Customers and markets. SMEs depend on a small customer base and focus on local or regional markets, with a few international markets. They usually have limited product/service lines and sometimes cater to niche markets. Employees have close relationships with their customers. Customer satisfaction was one of the main criteria in measuring performance, because SMEs used word-of-mouth as their primary mechanism for growth. Moreover, because of the closeness of relationships, specific requirements of the customer were more easily understood (Cook, 2000; Yew Wong & Aspinwall, 2004).
Systems, processes and procedures. SMEs had simple planning and control systems and informal rules and procedures. There was less standardization of work processes. The operations were less complex. Processes were more fluid and were adaptable to various situations. SMEs also had a narrow scope and mostly focused on operational, rather than strategic, processes. Rather than creating knowledge repositories, they were more adept at sharing tacit knowledge (Costa & Bogdány, 2013; Yew Wong & Aspinwall, 2005).
Human capital management. Owing to the limited number of expert personnel, human capital was an important resource, and high turnover rates severely affected operations. Enterprise resource planning (ERP) was a complex task; the project team needed to possess diverse expertise and knowhow. Since SMEs had less clear employee responsibilities, a lower degree of job specialization occurred, leading to greater employee versatility. Human capital development was done according to specific needs in an ad hoc manner. Employee performance evaluation was not standardized (Daft, 2007; Pauli, 2015).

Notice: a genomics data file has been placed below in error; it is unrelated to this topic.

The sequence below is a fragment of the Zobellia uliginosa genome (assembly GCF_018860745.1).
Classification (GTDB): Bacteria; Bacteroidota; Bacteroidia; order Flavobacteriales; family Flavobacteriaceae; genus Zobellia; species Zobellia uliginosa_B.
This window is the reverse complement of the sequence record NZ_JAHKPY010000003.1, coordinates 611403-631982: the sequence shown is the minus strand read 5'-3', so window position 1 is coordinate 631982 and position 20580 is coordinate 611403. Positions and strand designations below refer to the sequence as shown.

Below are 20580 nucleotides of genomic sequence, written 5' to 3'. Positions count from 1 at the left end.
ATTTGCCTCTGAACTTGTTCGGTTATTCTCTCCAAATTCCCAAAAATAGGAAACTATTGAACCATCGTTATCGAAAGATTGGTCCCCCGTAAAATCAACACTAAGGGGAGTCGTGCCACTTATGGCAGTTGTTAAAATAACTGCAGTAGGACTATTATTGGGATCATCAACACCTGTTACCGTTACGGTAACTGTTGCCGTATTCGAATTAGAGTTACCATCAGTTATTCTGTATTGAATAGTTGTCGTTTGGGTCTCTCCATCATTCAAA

Culture and behavior. SMEs usually had an informal, organic, and unified culture. The small size of the organization fostered recognizing the company instead of looking at single departments or functions. The behavior of employees was more easily influenced by the owner-managers’ philosophy and beliefs. An open culture that allowed employees to work independently not only enabled the knowledge creation process, but also allowed knowledge to flow easily among participants, a phenomenon that Cook (2000) called “the shadow system” of the organization for knowledge sharing.
According to Wong and Aspinwall (2004), management of SMEs had many specific characteristics. In small companies, due to the small number of employees and managers, many functions were accumulated within the competence of only a few workers, informal leadership was more common, oral communication was preferred to written, and so on.
This research was qualitative research. The topic of the research is corporate culture, and so qualitative research is characterized by its aims, which are related to understanding some aspect of culture, and its methods, which (in general) are generated by words, rather than numbers, as data for analysis (Bricki & Green, 2007).
Population and Sampling
The researcher selected all of the employees in “A” Dental Center. There were 20 persons, including 2 receptionists, 10 dental assistants, and 8 dentists working in this dental center as full - or part-time employees.